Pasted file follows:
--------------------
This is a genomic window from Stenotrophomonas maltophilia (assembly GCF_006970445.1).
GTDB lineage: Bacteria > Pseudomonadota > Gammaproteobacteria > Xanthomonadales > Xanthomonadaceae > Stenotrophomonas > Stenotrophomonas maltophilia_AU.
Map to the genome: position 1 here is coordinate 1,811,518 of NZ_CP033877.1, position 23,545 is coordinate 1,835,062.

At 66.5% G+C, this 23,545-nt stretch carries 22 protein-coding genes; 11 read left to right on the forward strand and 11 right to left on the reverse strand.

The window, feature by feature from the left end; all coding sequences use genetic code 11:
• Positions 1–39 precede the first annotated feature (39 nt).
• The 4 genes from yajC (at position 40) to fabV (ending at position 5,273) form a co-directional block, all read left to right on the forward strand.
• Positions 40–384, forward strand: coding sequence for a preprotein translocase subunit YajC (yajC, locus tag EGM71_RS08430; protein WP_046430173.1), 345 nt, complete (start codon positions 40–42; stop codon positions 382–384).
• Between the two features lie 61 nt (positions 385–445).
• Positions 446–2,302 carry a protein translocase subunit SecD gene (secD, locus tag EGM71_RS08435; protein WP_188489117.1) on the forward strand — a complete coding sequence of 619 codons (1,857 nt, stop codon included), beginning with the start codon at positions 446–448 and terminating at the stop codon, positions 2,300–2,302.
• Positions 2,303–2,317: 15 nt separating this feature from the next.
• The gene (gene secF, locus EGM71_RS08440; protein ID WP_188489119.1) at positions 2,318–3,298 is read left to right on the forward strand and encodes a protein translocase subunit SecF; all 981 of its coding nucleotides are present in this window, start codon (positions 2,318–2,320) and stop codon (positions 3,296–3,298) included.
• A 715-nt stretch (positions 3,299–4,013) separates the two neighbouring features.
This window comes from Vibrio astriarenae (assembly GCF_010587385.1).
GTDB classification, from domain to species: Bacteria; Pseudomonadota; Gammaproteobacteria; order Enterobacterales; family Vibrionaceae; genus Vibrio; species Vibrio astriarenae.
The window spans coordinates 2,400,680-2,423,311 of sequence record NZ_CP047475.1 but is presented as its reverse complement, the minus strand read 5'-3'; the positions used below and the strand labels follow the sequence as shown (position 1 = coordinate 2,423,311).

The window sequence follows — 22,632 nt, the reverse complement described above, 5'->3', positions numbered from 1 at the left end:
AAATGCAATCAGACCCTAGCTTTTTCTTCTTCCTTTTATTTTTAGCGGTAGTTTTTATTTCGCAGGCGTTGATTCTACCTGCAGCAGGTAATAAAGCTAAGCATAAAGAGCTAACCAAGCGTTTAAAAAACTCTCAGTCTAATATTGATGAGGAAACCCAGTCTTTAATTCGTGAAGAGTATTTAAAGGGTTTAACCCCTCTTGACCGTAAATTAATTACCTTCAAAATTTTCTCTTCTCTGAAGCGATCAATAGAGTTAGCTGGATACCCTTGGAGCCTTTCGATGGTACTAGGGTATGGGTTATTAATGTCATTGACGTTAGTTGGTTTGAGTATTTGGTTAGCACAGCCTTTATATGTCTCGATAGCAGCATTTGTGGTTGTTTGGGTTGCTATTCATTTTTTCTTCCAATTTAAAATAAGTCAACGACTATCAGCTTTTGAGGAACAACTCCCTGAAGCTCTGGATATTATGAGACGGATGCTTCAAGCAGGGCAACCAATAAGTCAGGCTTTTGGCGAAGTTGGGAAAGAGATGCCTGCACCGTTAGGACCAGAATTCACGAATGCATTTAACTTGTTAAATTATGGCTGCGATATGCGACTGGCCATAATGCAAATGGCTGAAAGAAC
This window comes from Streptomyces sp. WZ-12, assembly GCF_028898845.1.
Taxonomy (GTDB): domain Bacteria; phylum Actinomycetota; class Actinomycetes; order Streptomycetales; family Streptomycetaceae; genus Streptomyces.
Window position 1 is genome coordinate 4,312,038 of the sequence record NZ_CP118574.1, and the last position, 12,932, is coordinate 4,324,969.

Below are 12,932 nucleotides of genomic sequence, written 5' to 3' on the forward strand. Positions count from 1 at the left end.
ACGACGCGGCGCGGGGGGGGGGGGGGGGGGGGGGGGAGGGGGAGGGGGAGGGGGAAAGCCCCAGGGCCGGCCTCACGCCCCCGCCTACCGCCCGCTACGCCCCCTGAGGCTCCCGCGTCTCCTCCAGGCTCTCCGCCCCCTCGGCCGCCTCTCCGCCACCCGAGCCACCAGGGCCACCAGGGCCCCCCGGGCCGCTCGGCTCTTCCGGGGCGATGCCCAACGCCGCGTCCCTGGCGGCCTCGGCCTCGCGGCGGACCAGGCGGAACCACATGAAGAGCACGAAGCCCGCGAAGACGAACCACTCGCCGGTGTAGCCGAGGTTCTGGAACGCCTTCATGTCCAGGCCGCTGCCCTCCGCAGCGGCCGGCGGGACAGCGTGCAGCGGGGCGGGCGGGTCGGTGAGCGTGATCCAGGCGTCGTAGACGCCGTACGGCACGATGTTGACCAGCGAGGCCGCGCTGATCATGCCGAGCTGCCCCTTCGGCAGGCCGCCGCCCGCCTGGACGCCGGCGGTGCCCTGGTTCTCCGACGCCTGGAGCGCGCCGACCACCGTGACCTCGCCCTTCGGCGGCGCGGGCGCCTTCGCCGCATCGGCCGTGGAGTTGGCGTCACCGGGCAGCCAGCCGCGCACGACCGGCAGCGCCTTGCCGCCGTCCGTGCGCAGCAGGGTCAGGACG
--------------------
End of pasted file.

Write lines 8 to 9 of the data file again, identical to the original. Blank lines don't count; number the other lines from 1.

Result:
• Positions 40–384, forward strand: coding sequence for a preprotein translocase subunit YajC (yajC, locus tag EGM71_RS08430; protein WP_046430173.1), 345 nt, complete (start codon positions 40–42; stop codon positions 382–384).
• Between the two features lie 61 nt (positions 385–445).